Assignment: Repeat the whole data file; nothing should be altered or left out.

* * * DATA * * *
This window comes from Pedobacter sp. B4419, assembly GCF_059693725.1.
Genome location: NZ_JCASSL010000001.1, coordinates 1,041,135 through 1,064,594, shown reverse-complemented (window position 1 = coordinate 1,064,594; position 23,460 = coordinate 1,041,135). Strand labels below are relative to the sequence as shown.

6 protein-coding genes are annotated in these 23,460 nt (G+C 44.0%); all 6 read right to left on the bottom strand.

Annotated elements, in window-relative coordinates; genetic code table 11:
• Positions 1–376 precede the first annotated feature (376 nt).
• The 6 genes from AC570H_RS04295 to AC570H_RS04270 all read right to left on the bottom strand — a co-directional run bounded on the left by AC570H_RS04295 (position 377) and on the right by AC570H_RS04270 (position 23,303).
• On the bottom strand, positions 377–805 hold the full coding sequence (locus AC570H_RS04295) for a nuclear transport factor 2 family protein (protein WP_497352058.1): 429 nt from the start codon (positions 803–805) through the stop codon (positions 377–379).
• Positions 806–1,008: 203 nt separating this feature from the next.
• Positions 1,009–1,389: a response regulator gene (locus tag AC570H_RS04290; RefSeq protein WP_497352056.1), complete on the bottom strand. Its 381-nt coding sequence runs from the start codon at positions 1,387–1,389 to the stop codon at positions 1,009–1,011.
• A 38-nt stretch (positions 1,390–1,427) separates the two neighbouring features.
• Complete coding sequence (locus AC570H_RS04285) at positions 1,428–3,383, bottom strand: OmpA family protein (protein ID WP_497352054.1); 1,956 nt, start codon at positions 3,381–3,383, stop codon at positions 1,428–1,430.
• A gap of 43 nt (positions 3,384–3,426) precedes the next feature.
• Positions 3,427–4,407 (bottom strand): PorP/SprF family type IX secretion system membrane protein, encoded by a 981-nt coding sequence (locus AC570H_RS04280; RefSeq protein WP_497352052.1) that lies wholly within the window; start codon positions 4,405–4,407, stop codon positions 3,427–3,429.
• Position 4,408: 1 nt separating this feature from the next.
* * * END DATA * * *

This window comes from Pedobacter sp. B4419, assembly GCF_059693725.1.
Genome location: NZ_JCASSL010000001.1, coordinates 1,041,135 through 1,064,594, shown reverse-complemented (window position 1 = coordinate 1,064,594; position 23,460 = coordinate 1,041,135). Strand labels below are relative to the sequence as shown.

6 protein-coding genes are annotated in these 23,460 nt (G+C 44.0%); all 6 read right to left on the bottom strand.

Annotated elements, in window-relative coordinates; genetic code table 11:
• Positions 1–376 precede the first annotated feature (376 nt).
• The 6 genes from AC570H_RS04295 to AC570H_RS04270 all read right to left on the bottom strand — a co-directional run bounded on the left by AC570H_RS04295 (position 377) and on the right by AC570H_RS04270 (position 23,303).
• On the bottom strand, positions 377–805 hold the full coding sequence (locus AC570H_RS04295) for a nuclear transport factor 2 family protein (protein WP_497352058.1): 429 nt from the start codon (positions 803–805) through the stop codon (positions 377–379).
• Positions 806–1,008: 203 nt separating this feature from the next.
• Positions 1,009–1,389: a response regulator gene (locus tag AC570H_RS04290; RefSeq protein WP_497352056.1), complete on the bottom strand. Its 381-nt coding sequence runs from the start codon at positions 1,387–1,389 to the stop codon at positions 1,009–1,011.
• A 38-nt stretch (positions 1,390–1,427) separates the two neighbouring features.
• Complete coding sequence (locus AC570H_RS04285) at positions 1,428–3,383, bottom strand: OmpA family protein (protein ID WP_497352054.1); 1,956 nt, start codon at positions 3,381–3,383, stop codon at positions 1,428–1,430.
• A gap of 43 nt (positions 3,384–3,426) precedes the next feature.
• Positions 3,427–4,407 (bottom strand): PorP/SprF family type IX secretion system membrane protein, encoded by a 981-nt coding sequence (locus AC570H_RS04280; RefSeq protein WP_497352052.1) that lies wholly within the window; start codon positions 4,405–4,407, stop codon positions 3,427–3,429.
• Position 4,408: 1 nt separating this feature from the next.